Inside a new virtual-first, Epic-based, nationwide telehealth services company
Other health systems have built up their own virtual care provider strength but are unlikely to provide 24/7, comprehensive coverage. Berkowitz, a longtime health IT and clinical informatics leader, discusses how KeyCare works, the connection with EHR giant Epic, $24 million in a recent series A funding, progress with BHSH System's Spectrum Health West Michigan Division, and what the future of his company and of telehealth in general may look like. A. KeyCare is taking a pretty simple approach to helping health systems expand the virtual care services they can offer to their patients. First, instead of building our own platform from scratch, we licensed the EHR and telehealth technology from Epic Systems and have optimized it for providing virtual care augmentation to other health systems.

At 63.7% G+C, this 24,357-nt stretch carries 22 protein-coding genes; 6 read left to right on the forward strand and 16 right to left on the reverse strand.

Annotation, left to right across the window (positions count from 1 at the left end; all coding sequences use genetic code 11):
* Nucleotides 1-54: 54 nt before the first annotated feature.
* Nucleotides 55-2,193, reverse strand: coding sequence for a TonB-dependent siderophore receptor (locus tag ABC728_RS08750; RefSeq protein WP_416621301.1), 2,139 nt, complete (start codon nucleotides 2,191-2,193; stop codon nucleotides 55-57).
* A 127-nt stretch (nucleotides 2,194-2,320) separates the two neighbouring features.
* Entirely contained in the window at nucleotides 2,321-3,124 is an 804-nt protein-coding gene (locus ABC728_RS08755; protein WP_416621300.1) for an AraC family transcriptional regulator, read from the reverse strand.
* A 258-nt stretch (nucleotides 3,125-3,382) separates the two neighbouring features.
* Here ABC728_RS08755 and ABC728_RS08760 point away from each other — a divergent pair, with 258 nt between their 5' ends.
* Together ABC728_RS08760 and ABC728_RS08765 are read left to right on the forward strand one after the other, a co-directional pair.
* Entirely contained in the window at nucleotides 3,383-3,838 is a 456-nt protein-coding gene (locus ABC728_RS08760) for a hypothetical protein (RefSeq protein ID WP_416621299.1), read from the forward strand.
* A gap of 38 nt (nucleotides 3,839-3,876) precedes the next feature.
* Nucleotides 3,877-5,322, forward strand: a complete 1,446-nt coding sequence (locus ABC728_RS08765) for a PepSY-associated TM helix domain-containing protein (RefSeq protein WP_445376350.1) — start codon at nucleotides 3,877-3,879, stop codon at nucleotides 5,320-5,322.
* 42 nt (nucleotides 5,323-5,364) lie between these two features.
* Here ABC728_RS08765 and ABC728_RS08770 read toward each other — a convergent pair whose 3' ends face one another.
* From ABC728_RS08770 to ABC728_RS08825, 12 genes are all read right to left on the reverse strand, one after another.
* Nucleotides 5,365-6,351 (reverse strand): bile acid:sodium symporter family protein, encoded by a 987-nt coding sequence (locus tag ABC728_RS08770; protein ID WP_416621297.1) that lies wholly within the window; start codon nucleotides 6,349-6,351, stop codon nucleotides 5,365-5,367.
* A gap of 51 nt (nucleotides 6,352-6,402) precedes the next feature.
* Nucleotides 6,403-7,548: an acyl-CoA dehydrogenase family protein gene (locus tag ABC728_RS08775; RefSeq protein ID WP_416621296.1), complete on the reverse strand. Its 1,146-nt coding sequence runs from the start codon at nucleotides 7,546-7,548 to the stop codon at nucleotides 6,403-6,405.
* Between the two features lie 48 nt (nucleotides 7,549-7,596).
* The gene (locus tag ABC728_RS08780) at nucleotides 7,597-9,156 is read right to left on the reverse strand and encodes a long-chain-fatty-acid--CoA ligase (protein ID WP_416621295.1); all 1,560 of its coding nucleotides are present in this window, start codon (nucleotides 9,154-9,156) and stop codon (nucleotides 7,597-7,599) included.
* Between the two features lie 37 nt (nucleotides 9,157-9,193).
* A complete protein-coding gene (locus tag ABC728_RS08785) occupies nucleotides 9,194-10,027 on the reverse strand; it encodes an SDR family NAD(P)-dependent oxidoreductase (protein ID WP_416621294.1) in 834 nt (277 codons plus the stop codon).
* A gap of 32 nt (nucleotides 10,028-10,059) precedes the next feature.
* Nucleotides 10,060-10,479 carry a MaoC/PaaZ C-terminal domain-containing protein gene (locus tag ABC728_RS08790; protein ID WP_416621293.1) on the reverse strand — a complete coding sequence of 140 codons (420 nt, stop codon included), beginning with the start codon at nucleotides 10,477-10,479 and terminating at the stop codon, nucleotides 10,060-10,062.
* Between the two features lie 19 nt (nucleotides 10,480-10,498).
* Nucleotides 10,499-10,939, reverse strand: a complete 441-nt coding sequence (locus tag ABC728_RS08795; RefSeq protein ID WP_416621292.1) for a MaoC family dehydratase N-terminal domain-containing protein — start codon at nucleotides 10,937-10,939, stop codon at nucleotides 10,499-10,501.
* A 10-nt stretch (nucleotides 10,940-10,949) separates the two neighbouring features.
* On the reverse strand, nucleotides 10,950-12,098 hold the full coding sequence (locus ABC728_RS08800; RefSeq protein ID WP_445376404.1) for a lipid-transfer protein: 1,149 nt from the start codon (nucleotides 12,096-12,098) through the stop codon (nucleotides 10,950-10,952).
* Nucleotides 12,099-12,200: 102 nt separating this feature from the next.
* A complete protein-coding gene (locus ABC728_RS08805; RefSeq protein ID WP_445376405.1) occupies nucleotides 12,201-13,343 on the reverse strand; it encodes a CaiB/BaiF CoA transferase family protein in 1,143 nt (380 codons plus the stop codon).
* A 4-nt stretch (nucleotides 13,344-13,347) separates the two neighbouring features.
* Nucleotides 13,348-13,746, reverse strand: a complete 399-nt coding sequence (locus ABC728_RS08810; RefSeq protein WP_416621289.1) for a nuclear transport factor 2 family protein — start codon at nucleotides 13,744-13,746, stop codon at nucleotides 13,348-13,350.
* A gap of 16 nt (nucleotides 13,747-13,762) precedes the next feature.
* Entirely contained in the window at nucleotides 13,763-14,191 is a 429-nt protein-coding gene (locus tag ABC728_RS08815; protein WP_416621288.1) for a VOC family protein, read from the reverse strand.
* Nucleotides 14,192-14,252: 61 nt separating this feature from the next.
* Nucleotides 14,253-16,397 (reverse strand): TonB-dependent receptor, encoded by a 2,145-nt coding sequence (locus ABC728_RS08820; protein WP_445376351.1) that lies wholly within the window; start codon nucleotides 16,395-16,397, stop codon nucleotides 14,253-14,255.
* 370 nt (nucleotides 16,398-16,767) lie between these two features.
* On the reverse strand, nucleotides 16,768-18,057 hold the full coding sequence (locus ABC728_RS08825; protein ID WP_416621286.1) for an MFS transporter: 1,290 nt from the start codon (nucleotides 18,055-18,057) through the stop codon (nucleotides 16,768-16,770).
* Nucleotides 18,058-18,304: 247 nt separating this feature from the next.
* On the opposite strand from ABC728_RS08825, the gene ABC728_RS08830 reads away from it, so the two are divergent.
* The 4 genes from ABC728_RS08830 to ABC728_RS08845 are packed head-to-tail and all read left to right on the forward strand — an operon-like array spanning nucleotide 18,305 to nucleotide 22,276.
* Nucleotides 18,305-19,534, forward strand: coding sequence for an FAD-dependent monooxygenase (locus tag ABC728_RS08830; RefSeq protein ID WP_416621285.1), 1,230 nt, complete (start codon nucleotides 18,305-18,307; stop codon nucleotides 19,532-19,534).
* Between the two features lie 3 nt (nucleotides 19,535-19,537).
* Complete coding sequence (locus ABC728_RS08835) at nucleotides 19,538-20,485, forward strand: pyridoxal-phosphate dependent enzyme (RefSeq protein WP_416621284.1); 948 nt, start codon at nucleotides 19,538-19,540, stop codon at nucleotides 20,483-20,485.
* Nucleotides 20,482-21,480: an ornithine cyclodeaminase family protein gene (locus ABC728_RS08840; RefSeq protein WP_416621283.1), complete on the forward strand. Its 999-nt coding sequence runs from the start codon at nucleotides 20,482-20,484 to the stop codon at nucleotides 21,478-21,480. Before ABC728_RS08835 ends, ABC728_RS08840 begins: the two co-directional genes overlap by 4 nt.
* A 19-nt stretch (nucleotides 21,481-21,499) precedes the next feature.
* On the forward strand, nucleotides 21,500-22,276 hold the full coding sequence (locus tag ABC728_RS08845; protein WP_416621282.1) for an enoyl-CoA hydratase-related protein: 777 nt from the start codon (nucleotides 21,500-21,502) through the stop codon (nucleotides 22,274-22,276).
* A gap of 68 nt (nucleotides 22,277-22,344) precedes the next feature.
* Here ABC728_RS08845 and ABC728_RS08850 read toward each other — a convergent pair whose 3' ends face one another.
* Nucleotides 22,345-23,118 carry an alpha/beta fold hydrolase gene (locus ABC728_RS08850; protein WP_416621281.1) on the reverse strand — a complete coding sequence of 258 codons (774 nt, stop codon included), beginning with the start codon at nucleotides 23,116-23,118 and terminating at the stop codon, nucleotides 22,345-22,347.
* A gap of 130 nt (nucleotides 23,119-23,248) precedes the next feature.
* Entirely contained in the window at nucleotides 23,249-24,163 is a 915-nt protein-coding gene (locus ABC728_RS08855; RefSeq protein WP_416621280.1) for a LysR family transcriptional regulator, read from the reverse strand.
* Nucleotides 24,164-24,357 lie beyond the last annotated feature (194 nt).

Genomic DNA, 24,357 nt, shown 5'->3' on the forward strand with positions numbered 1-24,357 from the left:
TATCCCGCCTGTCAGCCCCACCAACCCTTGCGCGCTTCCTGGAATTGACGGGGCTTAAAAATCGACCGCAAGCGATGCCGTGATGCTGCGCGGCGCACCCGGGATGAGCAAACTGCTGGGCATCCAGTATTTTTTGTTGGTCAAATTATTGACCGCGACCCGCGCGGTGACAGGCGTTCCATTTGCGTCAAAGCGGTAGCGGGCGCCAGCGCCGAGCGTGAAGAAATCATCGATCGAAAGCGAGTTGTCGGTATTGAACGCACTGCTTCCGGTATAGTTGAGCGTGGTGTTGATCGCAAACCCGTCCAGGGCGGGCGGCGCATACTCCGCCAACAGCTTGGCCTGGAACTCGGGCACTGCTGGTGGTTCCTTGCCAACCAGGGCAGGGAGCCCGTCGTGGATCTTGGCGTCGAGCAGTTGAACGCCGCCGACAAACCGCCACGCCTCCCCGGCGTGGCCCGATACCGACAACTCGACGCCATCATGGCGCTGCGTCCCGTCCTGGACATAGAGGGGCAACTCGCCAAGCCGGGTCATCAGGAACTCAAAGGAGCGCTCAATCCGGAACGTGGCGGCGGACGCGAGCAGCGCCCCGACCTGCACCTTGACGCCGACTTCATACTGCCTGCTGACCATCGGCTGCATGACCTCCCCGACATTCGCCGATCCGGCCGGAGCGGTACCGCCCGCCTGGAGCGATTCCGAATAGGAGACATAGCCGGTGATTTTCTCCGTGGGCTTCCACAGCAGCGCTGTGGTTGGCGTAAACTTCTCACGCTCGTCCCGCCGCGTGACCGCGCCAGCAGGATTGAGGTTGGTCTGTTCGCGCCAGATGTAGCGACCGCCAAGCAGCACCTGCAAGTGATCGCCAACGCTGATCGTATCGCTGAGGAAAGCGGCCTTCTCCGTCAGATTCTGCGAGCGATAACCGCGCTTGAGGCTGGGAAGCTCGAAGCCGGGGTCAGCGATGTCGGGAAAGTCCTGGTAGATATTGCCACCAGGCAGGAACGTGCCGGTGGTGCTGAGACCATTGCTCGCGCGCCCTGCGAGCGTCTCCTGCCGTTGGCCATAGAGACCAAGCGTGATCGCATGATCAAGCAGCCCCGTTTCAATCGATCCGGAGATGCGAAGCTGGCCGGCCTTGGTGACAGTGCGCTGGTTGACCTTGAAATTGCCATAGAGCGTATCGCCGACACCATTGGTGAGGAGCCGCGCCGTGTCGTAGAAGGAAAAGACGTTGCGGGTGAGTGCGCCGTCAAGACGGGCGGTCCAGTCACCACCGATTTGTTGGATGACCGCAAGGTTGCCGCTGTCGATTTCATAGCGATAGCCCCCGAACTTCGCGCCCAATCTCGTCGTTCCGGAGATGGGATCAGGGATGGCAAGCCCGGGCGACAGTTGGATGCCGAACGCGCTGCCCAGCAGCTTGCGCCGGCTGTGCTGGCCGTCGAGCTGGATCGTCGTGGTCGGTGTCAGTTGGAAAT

The result is that Epic-based health systems now can add virtual care coverage via their own front doors, rather than asking patients to sign up to someone else's portal. Using Epic's wide-ranging EHR functionality, we can support a wide variety of virtual care options, ranging from primary care, to behavioral health, to niche specialists, to remote patient monitoring. We have proven out Epic's "Telehealth Anywhere" technology that allows a patient to enter Spectrum's digital front door – their MyChart portal – and then make an on-demand virtual urgent care appointment with providers working on the KeyCare instance of Epic. Our vision is that we will allow health systems to have a rich variety and depth of virtual care extender teams, with a special focus on making routine care as easy, accessible and affordable as possible for their patients. The result of this type of virtual care vision would thus be increased access and quality for patients, decreased burden on physicians and increased revenue for health systems.